Common Terms

California Jurisdiction

Common Terms

By: Cristin M. Lowe

ATROs—Automatic Temporary Restraining Orders.  These standard orders can be found on the back of the Summons (FL-100).  They forbid either party from removing the minor children of the relationship from the State of California and prevent both parties from canceling insurance, destroying assets, and other such “bad behavior.”

Jurisdiction—The Court’s authority to hear a case.  For child custody matters, in order for California to have any authority over the children, they must have resided in California for at least six months.  For divorce cases, one of the parties must have been a California resident for at least six months before California can assert jurisdiction.

QDRO—Qualified Domestic Relations Order.  This is the formal way retirement plans are divided.  QDROs are usually prepared by highly specialized family law attorneys or actuaries.

Long term marriage—In California, a long term marriage is typically defined as a marriage lasting 10+ years.

Alimony—Referred to as spousal support in California.

Imputation of income—If one party is unemployed or underemployed, the other party can ask the Court to calculate support based on the unemployed/underemployed party’s ability and opportunity to earn a certain amount income.

Gavron warning—It is the policy of the State of California that each party is required to seek and maintain full-time employment to the best of his or her skills, education, and work experience.  The failure to do so may result in a lowering or termination of spousal support.

Seek Work Order—A formal order from the Court requiring one or both parties to apply to a certain number of jobs per week or spend a certain number of hours each week searching for jobs.  Often times, the Court will further order the party under the seek work order to maintain a log of his or her efforts and provide a copy of the log to the other party on a regular basis.

Separate property—anything acquired before marriage and after separation

Community property—anything acquired between the date of marriage and the date of separation.  Community property means that both parties have an equal interest in the property, no matter who actually earned it or incurred the debt.

Date of separation—the date the marriage is permanently “broken.”  It does not necessarily mean a physical separation.

No fault state—This means that in California, anyone can request a divorce, legal separation, or dissolution of domestic partnership for any reason whatsoever.  The Court cannot make orders based on the reason why you’re seeking to terminate your relationship.

Dissolution—a fancy word for divorce

Watts/Epstein—These are two important family law cases that define the law concerning reimbursement claims in divorce cases.  “Watts” charges are charges against a spouse’s share of community property made to reimburse the community for the value of his or her exclusive use of the property after separation.  The most common example is if Husband moves out of the family residence but continues paying the mortgage, Wife might have to repay him the rental value of the house.  Epstein credits are reimbursement claims against the community property for the payment of a community debt with separate assets.  For example, if the parties accrued credit card debt over the course of the marriage and after separation, Husband stopped paying the creditors and left it to Wife to make all the payments, she would have a right to be reimbursed for a portion of those payments.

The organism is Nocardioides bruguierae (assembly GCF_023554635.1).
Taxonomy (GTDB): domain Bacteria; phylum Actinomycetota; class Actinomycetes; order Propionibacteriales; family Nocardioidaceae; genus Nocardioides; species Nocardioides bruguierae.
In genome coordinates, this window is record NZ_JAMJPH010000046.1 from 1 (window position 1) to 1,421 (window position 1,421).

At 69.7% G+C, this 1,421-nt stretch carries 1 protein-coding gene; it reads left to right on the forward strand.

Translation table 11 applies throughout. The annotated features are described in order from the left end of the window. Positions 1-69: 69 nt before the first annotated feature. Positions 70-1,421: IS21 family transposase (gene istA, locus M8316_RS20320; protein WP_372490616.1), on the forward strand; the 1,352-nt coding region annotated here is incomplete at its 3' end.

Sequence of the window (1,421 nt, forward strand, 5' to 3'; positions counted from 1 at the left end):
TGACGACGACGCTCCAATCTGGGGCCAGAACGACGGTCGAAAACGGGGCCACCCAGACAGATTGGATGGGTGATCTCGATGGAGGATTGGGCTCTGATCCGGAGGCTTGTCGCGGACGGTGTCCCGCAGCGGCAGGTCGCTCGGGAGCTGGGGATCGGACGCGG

Parental alienation—When one party purposely attempts to cut the other parent off from the child(ren).  This can be done by bad-mouthing the other parent, encouraging the child(ren) to speak negatively about the other parent, or refusing to abide by the Court orders concerning visitation.  Parental alienation can result in a change of custody.

DissoMaster™–the program used to calculate child and temporary spousal support.

PDD’s—Preliminary Declaration of Disclosure.  This refers to a requirement that both parties must provide the other with a full financial disclosure including four standard forms: 1) Income and Expense Declaration; 2) Schedule of Assets and Debts; 3) Declaration of Disclosure; 4) Declaration Regarding Service of Declaration of Disclosure.  This requirement must be met before a divorce can be finalized.

Bifurcation of marital status—to separate (bifurcate) the issue of the parties’ marital status from the other issues in the divorce itself.  In other words, the parties can divorce and return to the status of single persons prior to resolving the remaining divorce issues, including property division, support, custody, and visitation.

OSC—Order to Show Cause.  This is one of two ways to obtain temporary Court orders regarding any family law issue.  An OSC can request orders regarding anything from property division to exclusive use to the house or attorney fees.

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